In order for Mr. Friedman’s vision to become a reality, he first had to convince town resident Peter Malkin, who purchased the building from the federal government. Mr. Malkin, a longtime preservationist in town, said he was happy to see the history made part of the building and not something to be pushed away.

“The National Trust for Historic Preservation has focused on the United States Postal Service and its disposition of so-called excess buildings,” Mr. Malkin said. “The buildings that are historic and were built before the Second World War, when the government was able to do things in a classical, elegant way, are special. This is really the prototype. This is the most exciting adaptive reuse of a landmark post office. It’s very special to have this in this historic center of the town of Greenwich with the Havemeyer Building given to the town in 1903 and the Senior Center given by Mr. Bruce.”

Mr. Friedman said he completely understood where Mr. Malkin was coming from. He had no intention of making major changes to the exterior and said that instead he wanted to “respect what was here” and learn about the history of its design. Mr. Friedman said that in doing the renovation they consulted the original plans and even corrected some areas like the loading dock that hadn’t been done properly in the first place.

The major changes are to what’s inside, as the place had been left almost completely empty, with no rooms, when the post office moved out. The restoration of the building included the interior transformation, which was done keeping in mind how the rooms inside the building would have looked had they been designed at the same time the building was originally created. Mr. Friedman called it a “beautiful layout that respects all the geometry, all the windows and all the sight lines and all the natural light.” He thanked the architecture and design team for its work and energy.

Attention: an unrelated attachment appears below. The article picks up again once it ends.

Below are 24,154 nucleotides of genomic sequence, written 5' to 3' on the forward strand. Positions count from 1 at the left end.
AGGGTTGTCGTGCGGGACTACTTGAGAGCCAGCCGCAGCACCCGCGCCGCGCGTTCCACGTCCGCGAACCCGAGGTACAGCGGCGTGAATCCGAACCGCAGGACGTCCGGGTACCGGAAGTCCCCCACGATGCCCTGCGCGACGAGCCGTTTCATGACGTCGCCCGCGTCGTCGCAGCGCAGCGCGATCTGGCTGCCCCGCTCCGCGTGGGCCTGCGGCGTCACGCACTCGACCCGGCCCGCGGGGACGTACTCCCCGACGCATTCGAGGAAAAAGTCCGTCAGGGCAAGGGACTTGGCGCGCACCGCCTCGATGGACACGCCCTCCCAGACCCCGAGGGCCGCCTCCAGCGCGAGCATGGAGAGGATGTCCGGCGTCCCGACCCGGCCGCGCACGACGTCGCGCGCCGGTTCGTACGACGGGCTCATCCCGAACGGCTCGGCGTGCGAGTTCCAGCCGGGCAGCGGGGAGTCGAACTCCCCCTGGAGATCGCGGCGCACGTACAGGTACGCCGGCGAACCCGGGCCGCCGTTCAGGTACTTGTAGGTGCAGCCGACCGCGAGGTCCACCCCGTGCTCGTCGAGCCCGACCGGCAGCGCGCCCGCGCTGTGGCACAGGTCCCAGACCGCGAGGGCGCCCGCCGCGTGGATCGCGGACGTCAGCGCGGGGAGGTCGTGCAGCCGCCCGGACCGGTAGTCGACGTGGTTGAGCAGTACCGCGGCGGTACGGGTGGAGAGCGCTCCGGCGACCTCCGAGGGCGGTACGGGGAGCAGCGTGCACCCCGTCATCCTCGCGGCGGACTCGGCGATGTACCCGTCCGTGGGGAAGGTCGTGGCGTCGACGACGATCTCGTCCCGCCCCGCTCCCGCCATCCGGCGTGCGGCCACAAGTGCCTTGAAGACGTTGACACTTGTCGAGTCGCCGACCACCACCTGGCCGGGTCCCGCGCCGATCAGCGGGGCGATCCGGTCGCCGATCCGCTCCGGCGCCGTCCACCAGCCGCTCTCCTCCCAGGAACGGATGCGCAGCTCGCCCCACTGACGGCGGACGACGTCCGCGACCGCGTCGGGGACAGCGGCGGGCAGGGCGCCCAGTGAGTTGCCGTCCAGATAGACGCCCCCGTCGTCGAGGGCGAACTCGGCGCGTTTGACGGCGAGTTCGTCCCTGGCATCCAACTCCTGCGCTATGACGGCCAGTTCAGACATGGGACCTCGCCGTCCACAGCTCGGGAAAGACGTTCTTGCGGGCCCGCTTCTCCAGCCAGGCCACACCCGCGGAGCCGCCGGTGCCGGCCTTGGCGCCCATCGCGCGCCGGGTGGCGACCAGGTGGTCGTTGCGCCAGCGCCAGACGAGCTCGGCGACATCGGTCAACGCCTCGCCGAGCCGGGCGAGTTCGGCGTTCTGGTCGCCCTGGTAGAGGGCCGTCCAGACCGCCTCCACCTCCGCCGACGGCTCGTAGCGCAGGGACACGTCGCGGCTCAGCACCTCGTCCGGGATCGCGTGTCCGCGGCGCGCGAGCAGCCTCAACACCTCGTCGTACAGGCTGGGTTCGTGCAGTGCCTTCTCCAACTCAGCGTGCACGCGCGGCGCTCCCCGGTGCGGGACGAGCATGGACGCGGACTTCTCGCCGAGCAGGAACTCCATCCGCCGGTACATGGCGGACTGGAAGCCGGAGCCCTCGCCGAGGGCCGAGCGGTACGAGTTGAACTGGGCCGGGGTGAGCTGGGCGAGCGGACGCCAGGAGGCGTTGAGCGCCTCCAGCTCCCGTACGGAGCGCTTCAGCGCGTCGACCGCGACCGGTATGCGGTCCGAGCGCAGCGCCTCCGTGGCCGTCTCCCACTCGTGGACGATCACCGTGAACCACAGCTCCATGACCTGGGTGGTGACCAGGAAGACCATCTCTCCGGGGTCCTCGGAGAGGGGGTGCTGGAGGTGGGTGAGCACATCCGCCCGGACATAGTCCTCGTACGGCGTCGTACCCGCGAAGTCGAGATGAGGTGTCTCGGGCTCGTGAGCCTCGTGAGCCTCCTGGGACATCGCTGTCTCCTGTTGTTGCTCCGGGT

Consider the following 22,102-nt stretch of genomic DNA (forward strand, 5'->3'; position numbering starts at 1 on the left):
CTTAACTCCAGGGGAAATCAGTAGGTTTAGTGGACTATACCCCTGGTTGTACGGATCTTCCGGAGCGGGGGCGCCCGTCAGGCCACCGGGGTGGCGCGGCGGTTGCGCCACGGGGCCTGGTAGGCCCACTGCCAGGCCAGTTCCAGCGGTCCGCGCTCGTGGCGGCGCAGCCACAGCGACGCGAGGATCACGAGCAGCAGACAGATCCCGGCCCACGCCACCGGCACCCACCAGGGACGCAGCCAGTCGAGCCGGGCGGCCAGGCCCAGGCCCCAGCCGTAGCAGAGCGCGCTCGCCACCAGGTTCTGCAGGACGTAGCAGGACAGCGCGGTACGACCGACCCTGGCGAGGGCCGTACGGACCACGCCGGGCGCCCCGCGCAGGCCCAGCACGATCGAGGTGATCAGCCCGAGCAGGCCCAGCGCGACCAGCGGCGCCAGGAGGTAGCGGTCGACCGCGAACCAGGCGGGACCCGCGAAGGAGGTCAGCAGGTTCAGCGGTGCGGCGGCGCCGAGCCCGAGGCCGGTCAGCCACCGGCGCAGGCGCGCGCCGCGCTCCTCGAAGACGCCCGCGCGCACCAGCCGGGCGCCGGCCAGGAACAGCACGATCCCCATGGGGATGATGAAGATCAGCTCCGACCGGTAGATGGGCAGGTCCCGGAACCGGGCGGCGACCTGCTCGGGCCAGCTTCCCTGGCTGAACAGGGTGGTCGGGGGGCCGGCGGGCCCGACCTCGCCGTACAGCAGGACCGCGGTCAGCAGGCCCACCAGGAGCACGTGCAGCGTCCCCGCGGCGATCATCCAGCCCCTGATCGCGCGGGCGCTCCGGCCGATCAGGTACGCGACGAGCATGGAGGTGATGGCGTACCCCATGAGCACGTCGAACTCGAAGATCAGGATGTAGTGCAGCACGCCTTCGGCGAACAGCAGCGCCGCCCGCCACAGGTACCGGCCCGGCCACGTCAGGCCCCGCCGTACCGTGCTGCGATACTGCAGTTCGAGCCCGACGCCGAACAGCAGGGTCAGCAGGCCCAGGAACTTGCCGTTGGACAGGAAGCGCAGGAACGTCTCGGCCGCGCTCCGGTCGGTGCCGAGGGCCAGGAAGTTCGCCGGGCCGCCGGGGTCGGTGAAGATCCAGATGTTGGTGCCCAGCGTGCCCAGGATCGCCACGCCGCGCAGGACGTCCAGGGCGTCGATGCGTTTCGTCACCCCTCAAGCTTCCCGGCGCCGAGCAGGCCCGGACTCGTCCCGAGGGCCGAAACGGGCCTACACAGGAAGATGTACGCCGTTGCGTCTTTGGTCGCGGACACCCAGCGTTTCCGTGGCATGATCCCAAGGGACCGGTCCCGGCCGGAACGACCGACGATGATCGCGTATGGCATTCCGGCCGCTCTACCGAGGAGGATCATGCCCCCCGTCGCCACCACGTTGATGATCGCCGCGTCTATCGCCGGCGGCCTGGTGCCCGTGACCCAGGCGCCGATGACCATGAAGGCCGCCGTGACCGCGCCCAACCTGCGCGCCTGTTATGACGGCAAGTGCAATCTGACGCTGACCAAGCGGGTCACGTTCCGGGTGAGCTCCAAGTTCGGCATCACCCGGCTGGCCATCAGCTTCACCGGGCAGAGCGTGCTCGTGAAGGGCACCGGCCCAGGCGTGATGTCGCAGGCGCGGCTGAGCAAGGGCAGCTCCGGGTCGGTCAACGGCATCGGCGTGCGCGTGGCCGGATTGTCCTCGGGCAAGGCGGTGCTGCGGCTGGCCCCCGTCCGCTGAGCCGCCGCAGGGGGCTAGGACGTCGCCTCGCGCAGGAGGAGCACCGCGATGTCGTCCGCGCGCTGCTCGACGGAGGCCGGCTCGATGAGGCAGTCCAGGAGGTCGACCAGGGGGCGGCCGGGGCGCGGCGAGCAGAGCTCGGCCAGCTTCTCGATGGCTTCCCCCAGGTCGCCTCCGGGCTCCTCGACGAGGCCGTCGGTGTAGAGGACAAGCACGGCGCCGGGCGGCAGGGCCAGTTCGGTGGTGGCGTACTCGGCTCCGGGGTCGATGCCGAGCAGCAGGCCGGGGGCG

“We believe when you walk in, it almost looks as though it has always been that way,” Mr. Friedman said. “We worked not just with the great architecture to restore it but then reimagine it for what it might be today so the use repects the history.”

Ultimately, Mr. Friedman said, the project was a “dream come true” for him, and he thanked everyone on the staff who had given everything they had to get it ready, even hustling to put away everything from the party the night before to get it ready for the ribbon cutting.

First Selectman Peter Tesei was among the many on hand for the ribbon cutting, and he gave his full support to the project, saying he was delighted that Restoration Hardware had stepped up to make use of the building after the post office had moved out for a less spacious (and also less expensive) location in central Greenwich.

“This is a wonderful restoration, capturing the essence of what the building is about but bringing it forward into the 21st Century with a retailer that has the finest in merchandise,” Mr. Tesei said. “We are thankful and blessed to be here today to launch Restoration Hardware’s flagship store in the town of Greenwich.”

Mr. Tesei credited Mr. Malkin for putting the deal together.

“We are blessed in Greenwich to have many wonderful residents, and I particularly want to recognize Peter and Isabelle Malkin,” Mr. Tesei said. “It was their vision that helped save the building of the signature U.S. Post Office here in central Greenwich. If there was ever anything that anchored our downtown it is this wonderful edifice that has served the community for many, many decades. Their insight and wisdom to purchase it and to find the appropriate tenant exceeded all expectations.”